Why do fully mature adults & kids/teens all think that whatever the media promotes is ‘cool’! What on earth can possibly be ‘cool’ about being ripped-off!

Comment by Tim Ware - 25 September 2010


The bargain period will start around autumn 2013, peak 2015 and finish around 2017,

The ‘smart money’ offloaded in summer 2007.

People who sold in summer 2007 realised it was time to get out when cab drivers and dustmen started telling them how great it was to get into BTL.

Anybody who gets into the property game now is a mug.

UK is 2.5 years behind the US, so wait 2.5 years after the US starts to recover then fill yer boots, thats if your not bankrupt. Now is not the time. Maybe around 2017 but who knows…..

Comment by chome4 - 26 September 2010

“When will we get some decent reporting of what is actually happening here in the UK ?”

No time soon! People are too concerned with celebrity culture.

Didn’t Roman leaders, during the fall of their empire, give the public more entertainment and cheap food while all around them was crumbling?

Comment by Mike Wilson - 27 September 2010

A comment to all of you who thing interest rates will go up a lot in the medium term.

1) it would break the UK economy – so, no use to anyone
2) there is an idea about that savers somehow ‘deserve’ to get a decent, completely risk free return on their money, just for putting it in a bank

You have to think this through. Why should you get a risk free return of 5% on your money? It’s a great incentive just to stick your money in the bank and not invest in anything else. But if banks invest in businesses, it’s a big overhead for businesses if they have to pay say 10% interest rates on loans so the bank can take its slice and pay you 5% – RISK FREE – interest on your savings. Don’t forget the bank has overheads and makes losses on some loans. It takes risks, you don’t.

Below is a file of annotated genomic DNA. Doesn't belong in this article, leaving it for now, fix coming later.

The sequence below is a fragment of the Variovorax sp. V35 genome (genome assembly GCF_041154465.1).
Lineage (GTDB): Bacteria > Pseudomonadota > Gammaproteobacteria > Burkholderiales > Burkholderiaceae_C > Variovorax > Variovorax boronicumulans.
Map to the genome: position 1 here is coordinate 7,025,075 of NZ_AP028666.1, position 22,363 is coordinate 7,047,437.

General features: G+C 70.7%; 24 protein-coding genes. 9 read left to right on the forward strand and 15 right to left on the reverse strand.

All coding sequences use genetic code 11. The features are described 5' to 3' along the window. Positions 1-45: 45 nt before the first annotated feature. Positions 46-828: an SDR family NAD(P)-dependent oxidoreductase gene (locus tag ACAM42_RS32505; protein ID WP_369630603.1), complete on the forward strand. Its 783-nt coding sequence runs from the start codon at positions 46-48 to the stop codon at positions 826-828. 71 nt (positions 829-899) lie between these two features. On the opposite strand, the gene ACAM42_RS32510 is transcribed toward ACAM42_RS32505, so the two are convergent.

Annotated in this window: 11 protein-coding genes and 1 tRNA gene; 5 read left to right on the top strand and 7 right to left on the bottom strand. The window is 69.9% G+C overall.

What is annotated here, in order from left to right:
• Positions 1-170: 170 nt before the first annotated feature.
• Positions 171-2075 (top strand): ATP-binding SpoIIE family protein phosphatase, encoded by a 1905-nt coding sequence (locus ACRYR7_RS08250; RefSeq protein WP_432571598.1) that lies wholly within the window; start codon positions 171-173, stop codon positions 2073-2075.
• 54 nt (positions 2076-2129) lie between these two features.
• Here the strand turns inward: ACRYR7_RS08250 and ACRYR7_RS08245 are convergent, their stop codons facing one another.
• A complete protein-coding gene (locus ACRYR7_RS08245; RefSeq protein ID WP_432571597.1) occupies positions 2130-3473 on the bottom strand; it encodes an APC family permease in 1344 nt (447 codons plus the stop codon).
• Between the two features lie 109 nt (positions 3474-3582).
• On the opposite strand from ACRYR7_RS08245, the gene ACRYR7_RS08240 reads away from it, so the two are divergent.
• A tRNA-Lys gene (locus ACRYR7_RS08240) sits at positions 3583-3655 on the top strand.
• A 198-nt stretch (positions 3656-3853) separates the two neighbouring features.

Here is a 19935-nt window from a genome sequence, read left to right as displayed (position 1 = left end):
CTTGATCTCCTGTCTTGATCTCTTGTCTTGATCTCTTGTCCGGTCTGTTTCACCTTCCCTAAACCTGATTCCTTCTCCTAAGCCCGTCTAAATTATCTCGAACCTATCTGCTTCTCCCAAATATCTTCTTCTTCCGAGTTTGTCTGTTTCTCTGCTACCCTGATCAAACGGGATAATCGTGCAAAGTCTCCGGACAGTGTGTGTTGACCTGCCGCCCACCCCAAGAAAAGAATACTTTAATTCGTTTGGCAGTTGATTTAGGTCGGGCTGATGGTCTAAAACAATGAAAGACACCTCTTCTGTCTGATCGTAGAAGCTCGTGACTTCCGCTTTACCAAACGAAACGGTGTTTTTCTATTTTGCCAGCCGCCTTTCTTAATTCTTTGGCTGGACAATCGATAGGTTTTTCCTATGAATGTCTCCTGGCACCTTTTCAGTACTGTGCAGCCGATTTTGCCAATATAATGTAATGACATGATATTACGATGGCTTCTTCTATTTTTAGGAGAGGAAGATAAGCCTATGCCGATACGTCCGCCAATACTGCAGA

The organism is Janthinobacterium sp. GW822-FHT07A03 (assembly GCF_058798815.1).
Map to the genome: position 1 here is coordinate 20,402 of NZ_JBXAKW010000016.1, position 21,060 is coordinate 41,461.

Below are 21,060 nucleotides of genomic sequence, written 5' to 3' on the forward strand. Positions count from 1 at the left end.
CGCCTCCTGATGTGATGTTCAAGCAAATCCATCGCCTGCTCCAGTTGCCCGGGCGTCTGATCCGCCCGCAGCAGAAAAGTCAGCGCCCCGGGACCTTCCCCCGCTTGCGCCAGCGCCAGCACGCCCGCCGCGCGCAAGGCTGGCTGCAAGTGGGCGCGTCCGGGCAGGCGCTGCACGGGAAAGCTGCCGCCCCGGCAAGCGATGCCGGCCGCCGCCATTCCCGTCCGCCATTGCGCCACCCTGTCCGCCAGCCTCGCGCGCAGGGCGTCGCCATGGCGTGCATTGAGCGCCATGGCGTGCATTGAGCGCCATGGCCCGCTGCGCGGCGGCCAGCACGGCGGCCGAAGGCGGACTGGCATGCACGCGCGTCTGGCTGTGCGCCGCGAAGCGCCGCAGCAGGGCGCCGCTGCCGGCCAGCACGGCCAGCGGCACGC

I think 2% interest on your savings is quite reasonable as risk free interest. If you want higher interest than this, you need to be prepared to put your money at risk.

Ed Note: No with inflation at present rates savers automatically lose money, that is not a good return.

Comment by Jeff - 28 September 2010

Mike, the point is if you don’t receive an interest rate which matches inflation, then the real value of your money decreases.

Say it’s 1970 and a pint of beer costs 20p, however I decide to put my 20p in a savings account to store my wealth and spend it later. In 2010, when the prices have risen 20x, the same beer is now £2.40. So if I’m a high rate taxpayer I would need an interest rate of over 10% pa just to break even in real terms… just to drink my pint of beer in 2010 rather than in 1970.

This fraud has now reached an extreme with the BoE forcing rates down to around 1000% below inflation. Of course one motive is clear, to help prop up overvalued asset prices by deterring liquidation i.e. make cash = trash.

Comment by Mervis - 24 October 2010

Mike Wilson – banks lend the money deposited several times over. They loan the same money multiple times so there 10% charge bags them maybe 100% return/ anum while they borrow it at under 1%.